On the 60th anniversary of the bombing that claimed Naomi's young mother in Obasan, Joy Kogawa revisits her second novel—Itsuka—now retitled Emily Kato
In Obasan, Naomi's childhood was torn apart by Canada's betrayal of Japanese Canadian citizens during the 1940s. Years later, living quietly as a schoolteacher in the prairies, Naomi suffers the passing of the dear aunt and uncle who raised her, and her wounds are reopened. But Naomi's other aunt—the feisty Emily Kato—convinces her to move to Toronto and encourages her to become involved in the Japanese Canadian fight for redress. Politically charged and intimately poetic, Emily Kato tells the story of one community's struggle for justice, extraordinary commitment, and profound hope.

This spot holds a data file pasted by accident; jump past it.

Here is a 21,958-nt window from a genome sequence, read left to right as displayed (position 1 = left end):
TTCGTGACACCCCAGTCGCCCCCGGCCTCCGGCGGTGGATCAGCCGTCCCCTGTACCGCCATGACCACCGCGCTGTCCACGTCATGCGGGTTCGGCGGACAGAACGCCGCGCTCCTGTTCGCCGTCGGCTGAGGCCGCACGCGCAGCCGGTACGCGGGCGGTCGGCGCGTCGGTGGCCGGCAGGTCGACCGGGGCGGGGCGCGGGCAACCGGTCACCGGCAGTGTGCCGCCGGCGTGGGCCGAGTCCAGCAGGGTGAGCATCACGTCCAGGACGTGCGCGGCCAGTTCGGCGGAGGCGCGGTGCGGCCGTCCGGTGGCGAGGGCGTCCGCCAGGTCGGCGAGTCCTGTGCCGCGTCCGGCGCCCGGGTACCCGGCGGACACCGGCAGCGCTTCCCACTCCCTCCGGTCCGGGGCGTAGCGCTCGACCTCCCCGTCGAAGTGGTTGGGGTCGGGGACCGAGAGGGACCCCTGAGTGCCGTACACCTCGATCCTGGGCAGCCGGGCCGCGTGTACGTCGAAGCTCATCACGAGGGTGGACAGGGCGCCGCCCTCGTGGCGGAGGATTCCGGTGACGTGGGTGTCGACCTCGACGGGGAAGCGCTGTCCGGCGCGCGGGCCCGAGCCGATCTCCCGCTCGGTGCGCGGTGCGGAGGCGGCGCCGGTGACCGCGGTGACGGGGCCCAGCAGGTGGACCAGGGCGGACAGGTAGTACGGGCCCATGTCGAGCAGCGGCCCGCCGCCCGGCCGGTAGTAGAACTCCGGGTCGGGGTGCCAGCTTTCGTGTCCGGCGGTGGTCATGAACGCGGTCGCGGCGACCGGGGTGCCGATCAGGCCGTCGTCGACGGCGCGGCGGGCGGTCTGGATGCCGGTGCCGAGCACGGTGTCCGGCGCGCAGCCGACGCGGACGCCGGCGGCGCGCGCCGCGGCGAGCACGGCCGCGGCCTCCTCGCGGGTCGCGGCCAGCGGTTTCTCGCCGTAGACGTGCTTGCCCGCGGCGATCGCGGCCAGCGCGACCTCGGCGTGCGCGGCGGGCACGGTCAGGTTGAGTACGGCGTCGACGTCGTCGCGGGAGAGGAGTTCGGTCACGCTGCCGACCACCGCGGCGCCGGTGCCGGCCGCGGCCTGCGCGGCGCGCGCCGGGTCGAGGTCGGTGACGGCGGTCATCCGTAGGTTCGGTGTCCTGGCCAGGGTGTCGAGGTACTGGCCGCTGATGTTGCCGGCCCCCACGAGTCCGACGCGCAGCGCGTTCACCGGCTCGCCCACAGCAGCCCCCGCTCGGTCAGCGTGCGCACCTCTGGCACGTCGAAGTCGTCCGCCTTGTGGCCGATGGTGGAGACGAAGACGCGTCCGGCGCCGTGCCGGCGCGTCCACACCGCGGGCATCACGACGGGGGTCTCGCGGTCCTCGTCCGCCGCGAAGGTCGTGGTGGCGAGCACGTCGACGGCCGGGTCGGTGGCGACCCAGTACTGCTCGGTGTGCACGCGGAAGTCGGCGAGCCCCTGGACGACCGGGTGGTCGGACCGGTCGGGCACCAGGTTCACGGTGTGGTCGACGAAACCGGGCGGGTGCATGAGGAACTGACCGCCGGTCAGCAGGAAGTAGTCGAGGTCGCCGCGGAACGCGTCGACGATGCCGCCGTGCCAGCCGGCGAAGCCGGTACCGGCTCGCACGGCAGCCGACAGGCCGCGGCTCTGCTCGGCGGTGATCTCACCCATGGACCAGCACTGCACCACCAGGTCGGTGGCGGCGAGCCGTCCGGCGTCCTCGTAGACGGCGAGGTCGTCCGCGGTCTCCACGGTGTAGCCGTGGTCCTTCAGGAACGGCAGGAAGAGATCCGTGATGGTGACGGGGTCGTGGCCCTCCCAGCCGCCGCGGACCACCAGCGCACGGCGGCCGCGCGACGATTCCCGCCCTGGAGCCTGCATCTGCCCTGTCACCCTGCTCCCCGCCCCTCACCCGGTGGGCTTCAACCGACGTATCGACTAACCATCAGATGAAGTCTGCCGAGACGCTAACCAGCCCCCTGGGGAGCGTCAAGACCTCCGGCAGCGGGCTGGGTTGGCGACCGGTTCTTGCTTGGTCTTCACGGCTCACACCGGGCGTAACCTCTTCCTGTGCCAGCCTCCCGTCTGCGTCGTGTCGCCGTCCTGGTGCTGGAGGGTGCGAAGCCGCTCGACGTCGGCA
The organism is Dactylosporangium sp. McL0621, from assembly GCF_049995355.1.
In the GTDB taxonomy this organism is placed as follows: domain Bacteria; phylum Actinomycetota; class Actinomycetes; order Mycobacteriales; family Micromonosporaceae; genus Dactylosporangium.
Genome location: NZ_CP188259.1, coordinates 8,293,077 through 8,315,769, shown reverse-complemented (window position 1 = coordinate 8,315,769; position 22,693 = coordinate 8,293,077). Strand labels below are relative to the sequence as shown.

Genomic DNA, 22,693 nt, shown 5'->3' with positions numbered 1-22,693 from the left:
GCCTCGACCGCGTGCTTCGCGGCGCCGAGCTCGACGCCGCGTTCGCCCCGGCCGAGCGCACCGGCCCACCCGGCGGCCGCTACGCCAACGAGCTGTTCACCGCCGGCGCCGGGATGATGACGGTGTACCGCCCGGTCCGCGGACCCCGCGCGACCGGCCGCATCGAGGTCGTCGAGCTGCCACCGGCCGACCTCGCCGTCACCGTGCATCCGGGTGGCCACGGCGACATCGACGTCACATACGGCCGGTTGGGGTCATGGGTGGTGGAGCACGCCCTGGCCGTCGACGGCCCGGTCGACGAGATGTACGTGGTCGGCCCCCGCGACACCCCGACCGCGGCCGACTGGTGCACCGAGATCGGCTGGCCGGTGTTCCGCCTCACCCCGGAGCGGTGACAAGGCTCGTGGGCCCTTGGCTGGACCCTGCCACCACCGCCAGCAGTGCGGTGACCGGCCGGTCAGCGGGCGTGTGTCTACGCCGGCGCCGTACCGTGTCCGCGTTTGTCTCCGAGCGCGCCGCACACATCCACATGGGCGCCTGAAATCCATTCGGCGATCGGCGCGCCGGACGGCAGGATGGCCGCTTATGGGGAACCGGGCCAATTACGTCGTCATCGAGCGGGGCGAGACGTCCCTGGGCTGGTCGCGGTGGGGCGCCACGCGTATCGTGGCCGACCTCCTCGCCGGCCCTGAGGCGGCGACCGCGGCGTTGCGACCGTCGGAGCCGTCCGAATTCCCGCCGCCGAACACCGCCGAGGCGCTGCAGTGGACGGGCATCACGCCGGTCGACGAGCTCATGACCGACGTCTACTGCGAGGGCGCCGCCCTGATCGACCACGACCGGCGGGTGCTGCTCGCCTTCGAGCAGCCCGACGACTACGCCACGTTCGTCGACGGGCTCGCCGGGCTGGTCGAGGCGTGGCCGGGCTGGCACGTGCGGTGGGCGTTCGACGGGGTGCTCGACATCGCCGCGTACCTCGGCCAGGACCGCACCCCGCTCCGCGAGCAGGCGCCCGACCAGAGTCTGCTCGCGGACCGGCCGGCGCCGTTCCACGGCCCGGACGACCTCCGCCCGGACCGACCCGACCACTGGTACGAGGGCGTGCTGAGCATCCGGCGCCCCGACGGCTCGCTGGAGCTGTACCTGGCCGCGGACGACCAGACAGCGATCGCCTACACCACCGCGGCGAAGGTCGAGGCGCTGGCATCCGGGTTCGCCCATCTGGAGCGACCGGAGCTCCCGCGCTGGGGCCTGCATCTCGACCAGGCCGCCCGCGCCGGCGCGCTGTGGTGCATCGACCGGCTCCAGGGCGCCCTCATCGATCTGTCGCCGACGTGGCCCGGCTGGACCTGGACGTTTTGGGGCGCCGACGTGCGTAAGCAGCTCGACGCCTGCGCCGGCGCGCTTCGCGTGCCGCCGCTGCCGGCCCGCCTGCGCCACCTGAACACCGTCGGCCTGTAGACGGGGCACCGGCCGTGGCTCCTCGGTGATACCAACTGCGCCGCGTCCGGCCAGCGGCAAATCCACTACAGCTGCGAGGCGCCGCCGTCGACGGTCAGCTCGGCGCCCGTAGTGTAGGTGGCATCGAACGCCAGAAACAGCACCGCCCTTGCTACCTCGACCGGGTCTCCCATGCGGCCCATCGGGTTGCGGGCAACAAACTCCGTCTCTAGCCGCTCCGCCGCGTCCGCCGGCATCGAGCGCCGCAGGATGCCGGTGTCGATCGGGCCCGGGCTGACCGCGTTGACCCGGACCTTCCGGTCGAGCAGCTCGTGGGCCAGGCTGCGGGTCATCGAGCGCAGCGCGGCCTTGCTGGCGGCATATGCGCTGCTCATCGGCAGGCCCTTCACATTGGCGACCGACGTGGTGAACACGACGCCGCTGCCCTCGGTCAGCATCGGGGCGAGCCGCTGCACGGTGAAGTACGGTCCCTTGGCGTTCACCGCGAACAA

About the author
Joy Kogawa, one of North America’s most celebrated writers, is the award-winning author of three novels, seven collections of poetry and two books for children. Obasan, which the New York Times called “a tour de force…brilliantly poetic in its sensibility,” continues to be taught across North America, and the opera based on her children’s book Naomi’s Road has toured in Canada and the United States. Kogawa has worked to educate Canadians about the history of Japanese Canadians and is a long-time activist in the areas of peace and reconciliation. In 2010, the Japanese government honoured her with the Order of the Rising Sun. Her latest book is Gently to Nagasaki.